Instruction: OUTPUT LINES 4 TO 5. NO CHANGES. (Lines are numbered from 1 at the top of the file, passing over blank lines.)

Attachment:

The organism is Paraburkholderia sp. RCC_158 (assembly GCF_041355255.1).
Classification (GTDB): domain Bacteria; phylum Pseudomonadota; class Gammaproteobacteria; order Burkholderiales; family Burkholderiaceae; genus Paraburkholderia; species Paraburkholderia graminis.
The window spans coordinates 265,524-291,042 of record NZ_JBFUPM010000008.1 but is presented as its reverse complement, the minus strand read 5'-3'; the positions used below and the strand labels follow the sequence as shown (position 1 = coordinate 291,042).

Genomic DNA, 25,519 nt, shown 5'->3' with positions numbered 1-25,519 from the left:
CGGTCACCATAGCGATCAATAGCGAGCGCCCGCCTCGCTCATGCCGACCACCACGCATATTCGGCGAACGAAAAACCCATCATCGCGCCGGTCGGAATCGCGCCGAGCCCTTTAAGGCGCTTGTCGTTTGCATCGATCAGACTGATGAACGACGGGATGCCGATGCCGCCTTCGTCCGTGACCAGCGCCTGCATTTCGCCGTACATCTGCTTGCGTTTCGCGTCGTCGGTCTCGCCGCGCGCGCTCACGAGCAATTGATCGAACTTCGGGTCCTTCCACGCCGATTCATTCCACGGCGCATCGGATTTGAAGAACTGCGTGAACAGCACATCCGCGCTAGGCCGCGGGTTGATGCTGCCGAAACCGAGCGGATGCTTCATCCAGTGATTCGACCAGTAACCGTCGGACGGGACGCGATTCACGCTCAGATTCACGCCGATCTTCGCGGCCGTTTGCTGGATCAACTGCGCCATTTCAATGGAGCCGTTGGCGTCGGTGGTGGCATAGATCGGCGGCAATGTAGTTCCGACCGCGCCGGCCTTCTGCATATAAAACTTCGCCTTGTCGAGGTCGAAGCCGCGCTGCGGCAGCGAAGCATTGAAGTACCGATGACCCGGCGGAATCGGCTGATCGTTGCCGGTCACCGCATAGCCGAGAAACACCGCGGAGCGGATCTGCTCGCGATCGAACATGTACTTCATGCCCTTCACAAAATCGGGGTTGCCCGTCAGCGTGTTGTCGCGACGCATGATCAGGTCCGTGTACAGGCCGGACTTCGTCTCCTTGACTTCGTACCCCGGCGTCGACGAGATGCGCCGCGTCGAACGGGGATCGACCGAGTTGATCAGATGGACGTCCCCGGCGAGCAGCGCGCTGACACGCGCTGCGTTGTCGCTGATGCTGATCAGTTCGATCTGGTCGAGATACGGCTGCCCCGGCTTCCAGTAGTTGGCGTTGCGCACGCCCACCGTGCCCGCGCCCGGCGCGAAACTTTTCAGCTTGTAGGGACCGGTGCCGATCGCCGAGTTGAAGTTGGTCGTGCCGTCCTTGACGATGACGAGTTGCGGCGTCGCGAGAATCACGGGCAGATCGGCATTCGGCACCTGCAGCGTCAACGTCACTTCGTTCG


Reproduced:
Genomic DNA, 25,519 nt, shown 5'->3' with positions numbered 1-25,519 from the left:
CGGTCACCATAGCGATCAATAGCGAGCGCCCGCCTCGCTCATGCCGACCACCACGCATATTCGGCGAACGAAAAACCCATCATCGCGCCGGTCGGAATCGCGCCGAGCCCTTTAAGGCGCTTGTCGTTTGCATCGATCAGACTGATGAACGACGGGATGCCGATGCCGCCTTCGTCCGTGACCAGCGCCTGCATTTCGCCGTACATCTGCTTGCGTTTCGCGTCGTCGGTCTCGCCGCGCGCGCTCACGAGCAATTGATCGAACTTCGGGTCCTTCCACGCCGATTCATTCCACGGCGCATCGGATTTGAAGAACTGCGTGAACAGCACATCCGCGCTAGGCCGCGGGTTGATGCTGCCGAAACCGAGCGGATGCTTCATCCAGTGATTCGACCAGTAACCGTCGGACGGGACGCGATTCACGCTCAGATTCACGCCGATCTTCGCGGCCGTTTGCTGGATCAACTGCGCCATTTCAATGGAGCCGTTGGCGTCGGTGGTGGCATAGATCGGCGGCAATGTAGTTCCGACCGCGCCGGCCTTCTGCATATAAAACTTCGCCTTGTCGAGGTCGAAGCCGCGCTGCGGCAGCGAAGCATTGAAGTACCGATGACCCGGCGGAATCGGCTGATCGTTGCCGGTCACCGCATAGCCGAGAAACACCGCGGAGCGGATCTGCTCGCGATCGAACATGTACTTCATGCCCTTCACAAAATCGGGGTTGCCCGTCAGCGTGTTGTCGCGACGCATGATCAGGTCCGTGTACAGGCCGGACTTCGTCTCCTTGACTTCGTACCCCGGCGTCGACGAGATGCGCCGCGTCGAACGGGGATCGACCGAGTTGATCAGATGGACGTCCCCGGCGAGCAGCGCGCTGACACGCGCTGCGTTGTCGCTGATGCTGATCAGTTCGATCTGGTCGAGATACGGCTGCCCCGGCTTCCAGTAGTTGGCGTTGCGCACGCCCACCGTGCCCGCGCCCGGCGCGAAACTTTTCAGCTTGTAGGGACCGGTGCCGATCGCCGAGTTGAAGTTGGTCGTGCCGTCCTTGACGATGACGAGTTGCGGCGTCGCGAGAATCACGGGCAGATCGGCATTCGGCACCTGCAGCGTCAACGTCACTTCGTTCG